Next port of call was high in the mountains north of Rome, where Jarvis, a young Labrador, was awaiting carriage to the UK!
But before I could reach him, Mr Satnav thought he’d send me on a route that could cut the corner of the mountain road.
As I approached the turning, I could just sense that something wasn’t right about this!
The road started to become more and more pot-holey and narrow. As it was now a 1 in 6 downward track, I needed to make a decision as to whether I could carry on before it became impossible to retreat!
I jumped out, in the blazing heat, and wandered on foot to the bottom of the track. Sure enough, the deteriorated track became a rocky field!
Time to back-track, with an already tender clutch and a cargo of wine! The deep pot holes meant that my reversing up the hill would require a special blend of power and care, which, as any van driver knows, invokes that familiar scent called “clutch-burn” (for real men!!)
The overhanging hedges restored my dormant ability to utilise blind faith as my mirrors became surplus to requirements, but I made it beyond the entrance to an orchard, with just enough room to enable a u-turn!
Finally I managed to get back on the main road and 10 minutes later arrived at the country home where Jarvis was to be collected.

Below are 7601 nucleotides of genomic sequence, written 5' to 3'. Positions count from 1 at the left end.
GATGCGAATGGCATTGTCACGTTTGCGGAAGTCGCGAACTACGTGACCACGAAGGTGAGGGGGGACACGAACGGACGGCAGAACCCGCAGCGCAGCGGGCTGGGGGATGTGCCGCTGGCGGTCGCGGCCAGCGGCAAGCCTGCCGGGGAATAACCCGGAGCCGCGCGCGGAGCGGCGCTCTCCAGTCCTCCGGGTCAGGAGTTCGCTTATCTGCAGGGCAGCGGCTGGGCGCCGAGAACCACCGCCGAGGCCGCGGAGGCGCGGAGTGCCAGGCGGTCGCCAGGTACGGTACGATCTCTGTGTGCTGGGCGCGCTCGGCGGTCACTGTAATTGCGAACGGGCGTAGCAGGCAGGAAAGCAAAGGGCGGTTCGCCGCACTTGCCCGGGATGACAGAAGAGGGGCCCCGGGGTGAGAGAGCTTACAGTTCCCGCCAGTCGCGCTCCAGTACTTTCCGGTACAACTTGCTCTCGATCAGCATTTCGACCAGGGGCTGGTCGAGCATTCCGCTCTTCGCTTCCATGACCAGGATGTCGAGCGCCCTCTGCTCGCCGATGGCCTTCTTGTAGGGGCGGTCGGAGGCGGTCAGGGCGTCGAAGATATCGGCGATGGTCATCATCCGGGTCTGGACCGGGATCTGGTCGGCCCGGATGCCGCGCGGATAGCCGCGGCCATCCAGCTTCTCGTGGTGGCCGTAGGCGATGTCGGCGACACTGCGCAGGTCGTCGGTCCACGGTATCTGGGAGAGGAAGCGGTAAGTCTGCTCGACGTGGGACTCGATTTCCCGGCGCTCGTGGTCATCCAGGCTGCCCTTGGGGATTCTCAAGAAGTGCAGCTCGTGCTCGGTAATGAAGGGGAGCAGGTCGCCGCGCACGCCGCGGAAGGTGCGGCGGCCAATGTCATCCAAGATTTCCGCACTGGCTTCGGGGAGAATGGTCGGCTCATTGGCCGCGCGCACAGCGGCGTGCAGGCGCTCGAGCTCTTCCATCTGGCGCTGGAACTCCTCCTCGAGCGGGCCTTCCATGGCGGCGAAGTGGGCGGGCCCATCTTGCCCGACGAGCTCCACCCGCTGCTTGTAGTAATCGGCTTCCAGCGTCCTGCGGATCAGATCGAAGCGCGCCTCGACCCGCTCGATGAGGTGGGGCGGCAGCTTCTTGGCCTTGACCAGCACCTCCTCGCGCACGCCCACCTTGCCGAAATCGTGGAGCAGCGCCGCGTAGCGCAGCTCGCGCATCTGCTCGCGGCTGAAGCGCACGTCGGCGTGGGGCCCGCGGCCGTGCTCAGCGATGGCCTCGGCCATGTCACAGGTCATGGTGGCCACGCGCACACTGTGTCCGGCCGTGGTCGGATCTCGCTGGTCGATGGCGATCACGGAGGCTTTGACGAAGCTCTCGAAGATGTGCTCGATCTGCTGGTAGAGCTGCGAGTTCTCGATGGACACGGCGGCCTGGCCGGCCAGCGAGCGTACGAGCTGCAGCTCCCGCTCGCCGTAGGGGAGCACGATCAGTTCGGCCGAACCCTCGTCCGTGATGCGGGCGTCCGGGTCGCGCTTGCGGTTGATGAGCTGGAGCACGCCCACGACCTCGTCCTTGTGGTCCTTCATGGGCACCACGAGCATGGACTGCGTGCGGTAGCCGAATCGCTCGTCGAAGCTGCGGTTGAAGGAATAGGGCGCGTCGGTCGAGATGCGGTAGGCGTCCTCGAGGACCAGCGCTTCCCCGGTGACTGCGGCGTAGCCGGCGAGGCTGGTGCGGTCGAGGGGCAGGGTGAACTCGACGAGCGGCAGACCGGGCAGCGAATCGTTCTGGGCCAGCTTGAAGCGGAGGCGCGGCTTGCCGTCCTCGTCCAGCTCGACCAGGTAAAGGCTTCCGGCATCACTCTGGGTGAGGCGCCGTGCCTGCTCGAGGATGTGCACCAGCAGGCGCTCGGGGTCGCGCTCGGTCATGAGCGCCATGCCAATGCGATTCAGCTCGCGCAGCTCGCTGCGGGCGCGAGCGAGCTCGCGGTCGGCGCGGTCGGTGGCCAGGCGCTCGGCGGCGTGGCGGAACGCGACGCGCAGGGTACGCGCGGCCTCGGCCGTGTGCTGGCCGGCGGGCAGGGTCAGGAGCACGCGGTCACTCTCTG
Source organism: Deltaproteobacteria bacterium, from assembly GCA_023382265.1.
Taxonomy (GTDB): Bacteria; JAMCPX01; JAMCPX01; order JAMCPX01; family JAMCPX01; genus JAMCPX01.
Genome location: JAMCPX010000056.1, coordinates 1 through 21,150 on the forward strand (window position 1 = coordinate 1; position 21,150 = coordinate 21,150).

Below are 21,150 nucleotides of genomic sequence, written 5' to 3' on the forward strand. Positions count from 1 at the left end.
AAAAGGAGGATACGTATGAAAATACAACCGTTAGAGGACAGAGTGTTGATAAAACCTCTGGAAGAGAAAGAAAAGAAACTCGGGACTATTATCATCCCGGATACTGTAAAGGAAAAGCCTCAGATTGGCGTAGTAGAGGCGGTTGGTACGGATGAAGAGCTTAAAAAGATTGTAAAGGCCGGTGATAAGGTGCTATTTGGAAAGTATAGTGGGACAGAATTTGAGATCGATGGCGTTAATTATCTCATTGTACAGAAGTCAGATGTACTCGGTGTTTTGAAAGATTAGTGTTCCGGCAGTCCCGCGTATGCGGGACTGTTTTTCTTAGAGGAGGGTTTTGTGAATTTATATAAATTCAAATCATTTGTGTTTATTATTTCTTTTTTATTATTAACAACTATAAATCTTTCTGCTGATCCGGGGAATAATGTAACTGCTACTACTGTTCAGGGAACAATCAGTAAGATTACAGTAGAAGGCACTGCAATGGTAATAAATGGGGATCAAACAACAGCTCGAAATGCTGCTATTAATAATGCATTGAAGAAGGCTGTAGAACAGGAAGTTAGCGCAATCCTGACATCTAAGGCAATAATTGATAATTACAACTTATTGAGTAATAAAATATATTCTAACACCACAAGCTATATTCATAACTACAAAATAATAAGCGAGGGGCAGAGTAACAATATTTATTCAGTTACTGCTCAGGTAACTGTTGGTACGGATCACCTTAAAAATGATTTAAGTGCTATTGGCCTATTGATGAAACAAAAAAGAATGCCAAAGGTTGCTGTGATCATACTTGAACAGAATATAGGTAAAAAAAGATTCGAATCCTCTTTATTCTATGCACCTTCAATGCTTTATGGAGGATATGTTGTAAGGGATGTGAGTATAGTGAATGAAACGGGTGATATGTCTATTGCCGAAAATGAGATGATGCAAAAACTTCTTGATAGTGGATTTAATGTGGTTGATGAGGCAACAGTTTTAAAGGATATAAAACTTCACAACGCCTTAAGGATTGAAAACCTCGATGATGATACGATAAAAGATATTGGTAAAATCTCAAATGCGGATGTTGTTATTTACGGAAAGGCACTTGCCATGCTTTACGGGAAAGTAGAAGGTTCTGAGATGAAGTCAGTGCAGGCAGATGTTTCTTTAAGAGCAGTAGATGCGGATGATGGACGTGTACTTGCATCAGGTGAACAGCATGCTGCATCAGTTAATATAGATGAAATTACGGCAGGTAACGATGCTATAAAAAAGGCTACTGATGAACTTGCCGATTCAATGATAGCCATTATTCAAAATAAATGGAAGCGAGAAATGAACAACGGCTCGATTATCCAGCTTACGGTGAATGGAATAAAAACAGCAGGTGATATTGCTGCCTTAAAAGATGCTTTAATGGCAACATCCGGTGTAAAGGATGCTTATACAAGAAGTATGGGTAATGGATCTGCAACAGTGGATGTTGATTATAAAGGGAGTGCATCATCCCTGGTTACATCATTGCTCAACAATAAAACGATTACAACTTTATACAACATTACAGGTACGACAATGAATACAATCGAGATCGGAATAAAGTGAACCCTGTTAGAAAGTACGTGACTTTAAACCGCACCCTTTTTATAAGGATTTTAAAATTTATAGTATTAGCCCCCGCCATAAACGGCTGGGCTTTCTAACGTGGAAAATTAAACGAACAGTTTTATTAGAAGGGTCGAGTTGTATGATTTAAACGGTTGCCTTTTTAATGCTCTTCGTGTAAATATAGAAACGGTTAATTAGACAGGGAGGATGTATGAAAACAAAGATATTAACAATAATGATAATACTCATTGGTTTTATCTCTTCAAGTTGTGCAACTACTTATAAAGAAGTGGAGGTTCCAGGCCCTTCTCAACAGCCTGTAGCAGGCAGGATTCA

The final pick-up destination in Italy was three hours north in another mountain range near Turin. This was a village called Bosia where the customer was moving back to Scotland.
With that little load collected and secured in the van, I made my way to Paris where an interesting consignment of fine wines needed transporting to London.
It wasn’t so much that the wine was interesting, (although I dare say it was, given the value I was told it was!) more the method of locating it!
I arrived in Paris at 5:30am on the Sunday morning, passing hundreds of people from a variety of ethnicities, who seemed to have no home, all gathered in one area near the Periphique under a flyover.
And then, 5 minutes later, I’m entering areas with single properties that could probably house them all!
But anyway… my instructions were to drive to a hotel, collect some keys, go to the property where the wine is being stored and load it on.
Unfortunately, the email instructing me how to go about this, using which key for what door, had not reached my inbox!
Well, without wishing to wake the London based client up at 6am, I tried to work it out myself! Viewing those 80s Anneka Rice treasure hunts programmes was now going to pay off… finally!!
After 5 minutes of rifling through the bag of keys and trying each one in the huge doors of the building front, I discovered a key fob, which magically opened the door when I swiped it across the nearby sensor.
Now in, I gave Jarvis a much needed respite from van-life while I tried to hunt for clues.